Gideon at Guantánamo
122 Yale L.J. 2416 (2013).
The right to counsel maintains an uneasy relationship with the demands of trials for war crimes. Drawing on the author’s personal experiences from defending a Guantánamo detainee, the Author explains how Gideon set a baseline for the right to counsel at Guantánamo. Whether …
Gideon at Guantánamo: Democratic and Despotic Detention
122 Yale L.J. 2504 (2013).
One measure of Gideon v. Wainwright is that it made the U.S. government’s efforts to isolate 9/11 detainees from all outsiders at Guantánamo Bay conceptually and legally unsustainable. Gideon, along with Miranda v. Arizona, is part of a democratic narrative shaped over dec…
Enforcing Effective Assistance After Martinez
122 Yale L.J. 2428 (2013).
This Essay argues that the Court’s effort to expand habeas review of ineffective assistance of counsel claims in Martinez v. Ryan will make little difference in either the enforcement of the right to the effective assistance of counsel or the provision of competent represen…
Gideon’s Law-Protective Function
122 Yale L.J. 2460 (2013).
Gideon v. Wainwright dramatically affects the rights of indigent defendants by entitling them to representation. But Gideon has another systemic consequence as well. In addition to protecting the rights of individual defendants in particular trials, Gideon also protects the…
Fear of Adversariness: Using Gideon To Restrict Defendants’ Invocation of Adversary Procedures
122 Yale L.J. 2550 (2013).
Fifty years ago Gideon promised that an attorney would vindicate the constitutional rights of any accused too poor to afford an attorney. But Gideon also promised more. Writ small, Gideon promised to protect individual defendants; writ large, Gideon promised to protect our …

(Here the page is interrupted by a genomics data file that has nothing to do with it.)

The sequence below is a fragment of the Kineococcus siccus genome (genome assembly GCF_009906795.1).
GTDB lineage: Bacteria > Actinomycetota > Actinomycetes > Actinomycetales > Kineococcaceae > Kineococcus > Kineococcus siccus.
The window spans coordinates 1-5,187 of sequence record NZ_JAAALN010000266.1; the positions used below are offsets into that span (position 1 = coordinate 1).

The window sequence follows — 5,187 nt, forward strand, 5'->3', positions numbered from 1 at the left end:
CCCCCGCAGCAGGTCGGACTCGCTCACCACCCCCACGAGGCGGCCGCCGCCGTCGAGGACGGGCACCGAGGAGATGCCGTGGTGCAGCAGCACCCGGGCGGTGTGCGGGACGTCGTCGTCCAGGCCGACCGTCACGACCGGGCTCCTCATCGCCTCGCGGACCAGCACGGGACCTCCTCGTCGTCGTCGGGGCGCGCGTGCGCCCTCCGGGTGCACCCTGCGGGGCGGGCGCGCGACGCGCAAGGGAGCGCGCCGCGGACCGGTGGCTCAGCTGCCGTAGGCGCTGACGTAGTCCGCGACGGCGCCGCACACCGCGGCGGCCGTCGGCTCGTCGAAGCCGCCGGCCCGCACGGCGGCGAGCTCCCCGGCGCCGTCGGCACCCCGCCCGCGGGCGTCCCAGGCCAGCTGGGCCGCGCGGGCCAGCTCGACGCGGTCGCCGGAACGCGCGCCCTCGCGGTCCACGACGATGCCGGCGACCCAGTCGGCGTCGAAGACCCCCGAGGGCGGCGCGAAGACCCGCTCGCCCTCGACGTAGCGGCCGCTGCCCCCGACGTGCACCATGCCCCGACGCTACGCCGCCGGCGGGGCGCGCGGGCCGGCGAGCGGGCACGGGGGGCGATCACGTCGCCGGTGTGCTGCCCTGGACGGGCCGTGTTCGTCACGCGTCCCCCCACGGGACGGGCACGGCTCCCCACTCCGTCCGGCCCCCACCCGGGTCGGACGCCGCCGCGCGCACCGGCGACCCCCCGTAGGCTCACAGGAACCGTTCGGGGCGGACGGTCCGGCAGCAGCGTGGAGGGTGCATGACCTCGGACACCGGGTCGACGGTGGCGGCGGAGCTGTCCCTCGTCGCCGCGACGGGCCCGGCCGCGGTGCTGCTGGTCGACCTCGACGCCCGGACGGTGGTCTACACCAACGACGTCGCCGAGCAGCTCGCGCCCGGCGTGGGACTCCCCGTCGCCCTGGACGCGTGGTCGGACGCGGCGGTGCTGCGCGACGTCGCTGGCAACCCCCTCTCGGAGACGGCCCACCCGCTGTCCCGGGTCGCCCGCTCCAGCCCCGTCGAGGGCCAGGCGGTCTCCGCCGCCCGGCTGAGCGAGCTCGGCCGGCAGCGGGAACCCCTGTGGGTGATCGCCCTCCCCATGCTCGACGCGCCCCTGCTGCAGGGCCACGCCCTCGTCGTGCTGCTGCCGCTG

122 Yale L.J. 2482 (2013).
The right to counsel is regarded as a right without peer, even in a field of litigation saturated with constitutional protections. But from this elevated, elite-right status, the right to counsel casts a shadow over the other, less prominent criminal procedure rights. Elabo…
Federal Public Defense in an Age of Inquisition
122 Yale L.J. 2578 (2013).
This Essay asks whether federal criminal defendants receive fairer process today than they did in 1963, when Gideon v. Wainwright was decided. It concludes that in many situations they do not; indeed, they often receive far worse. Although Gideon and the Criminal Justice Ac…
Effective Trial Counsel After Martinez v. Ryan: Focusing on the Adequacy of State Procedures
122 Yale L.J. 2604 (2013).
Everyone knows that excessive caseloads, poor funding, and a lack of training plague indigent defense delivery systems throughout the states, such that the promise of Gideon v. Wainwright is largely unfulfilled. Commentators have disagreed about how best to breathe life int…
Implicit Racial Bias in Public Defender Triage
122 Yale L.J. 2626 (2013).
Despite the promise of Gideon, providing “the guiding hand of counsel” to indigent defendants remains unmanageable, largely because the nation’s public defender offices are overworked and underfunded. Faced with overwhelming caseloads and inadequate resources, public defend…
Effective Plea Bargaining Counsel
122 Yale L.J. 2650 (2013).
Fifty years ago, Clarence Earl Gideon needed an effective trial attorney. The Supreme Court agreed with Gideon that the Sixth Amendment guaranteed him the right to counsel at trial. Recently, Galin Frye and Anthony Cooper also needed effective representation. These two men,…
Lessons from Gideon
122 Yale L.J. 2676 (2013).
Why has the promise of Gideon gone largely unfulfilled and what can be learned from this? Gideon was an unfunded mandate to state governments, requiring them to provide the money to ensure competent counsel for all criminal defendants facing possible prison sentences. Gideo…